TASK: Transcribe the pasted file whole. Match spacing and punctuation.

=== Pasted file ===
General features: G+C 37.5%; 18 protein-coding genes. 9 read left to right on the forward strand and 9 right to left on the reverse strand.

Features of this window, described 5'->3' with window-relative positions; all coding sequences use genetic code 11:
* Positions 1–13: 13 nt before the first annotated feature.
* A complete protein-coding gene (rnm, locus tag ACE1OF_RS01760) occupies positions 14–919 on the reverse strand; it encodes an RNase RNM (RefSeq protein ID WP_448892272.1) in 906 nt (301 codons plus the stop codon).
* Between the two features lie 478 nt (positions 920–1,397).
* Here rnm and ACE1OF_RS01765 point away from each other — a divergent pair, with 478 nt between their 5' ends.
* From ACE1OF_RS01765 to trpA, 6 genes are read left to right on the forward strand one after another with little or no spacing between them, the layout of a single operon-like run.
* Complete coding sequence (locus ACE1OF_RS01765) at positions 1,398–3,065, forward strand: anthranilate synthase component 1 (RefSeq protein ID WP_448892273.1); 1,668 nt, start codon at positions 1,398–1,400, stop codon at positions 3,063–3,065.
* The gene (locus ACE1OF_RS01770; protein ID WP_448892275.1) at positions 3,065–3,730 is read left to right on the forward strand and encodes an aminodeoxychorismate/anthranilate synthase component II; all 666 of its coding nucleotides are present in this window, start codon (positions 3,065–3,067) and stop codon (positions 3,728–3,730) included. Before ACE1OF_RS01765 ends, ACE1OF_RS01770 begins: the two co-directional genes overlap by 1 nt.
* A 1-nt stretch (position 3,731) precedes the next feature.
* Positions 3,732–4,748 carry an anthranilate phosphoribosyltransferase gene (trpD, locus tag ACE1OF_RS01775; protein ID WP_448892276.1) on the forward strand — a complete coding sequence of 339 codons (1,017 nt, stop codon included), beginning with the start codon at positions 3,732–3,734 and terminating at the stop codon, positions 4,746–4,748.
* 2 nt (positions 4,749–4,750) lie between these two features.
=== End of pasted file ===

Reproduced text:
General features: G+C 37.5%; 18 protein-coding genes. 9 read left to right on the forward strand and 9 right to left on the reverse strand.

Features of this window, described 5'->3' with window-relative positions; all coding sequences use genetic code 11:
* Positions 1–13: 13 nt before the first annotated feature.
* A complete protein-coding gene (rnm, locus tag ACE1OF_RS01760) occupies positions 14–919 on the reverse strand; it encodes an RNase RNM (RefSeq protein ID WP_448892272.1) in 906 nt (301 codons plus the stop codon).
* Between the two features lie 478 nt (positions 920–1,397).
* Here rnm and ACE1OF_RS01765 point away from each other — a divergent pair, with 478 nt between their 5' ends.
* From ACE1OF_RS01765 to trpA, 6 genes are read left to right on the forward strand one after another with little or no spacing between them, the layout of a single operon-like run.
* Complete coding sequence (locus ACE1OF_RS01765) at positions 1,398–3,065, forward strand: anthranilate synthase component 1 (RefSeq protein ID WP_448892273.1); 1,668 nt, start codon at positions 1,398–1,400, stop codon at positions 3,063–3,065.
* The gene (locus ACE1OF_RS01770; protein ID WP_448892275.1) at positions 3,065–3,730 is read left to right on the forward strand and encodes an aminodeoxychorismate/anthranilate synthase component II; all 666 of its coding nucleotides are present in this window, start codon (positions 3,065–3,067) and stop codon (positions 3,728–3,730) included. Before ACE1OF_RS01765 ends, ACE1OF_RS01770 begins: the two co-directional genes overlap by 1 nt.
* A 1-nt stretch (position 3,731) precedes the next feature.
* Positions 3,732–4,748 carry an anthranilate phosphoribosyltransferase gene (trpD, locus tag ACE1OF_RS01775; protein ID WP_448892276.1) on the forward strand — a complete coding sequence of 339 codons (1,017 nt, stop codon included), beginning with the start codon at positions 3,732–3,734 and terminating at the stop codon, positions 4,746–4,748.
* 2 nt (positions 4,749–4,750) lie between these two features.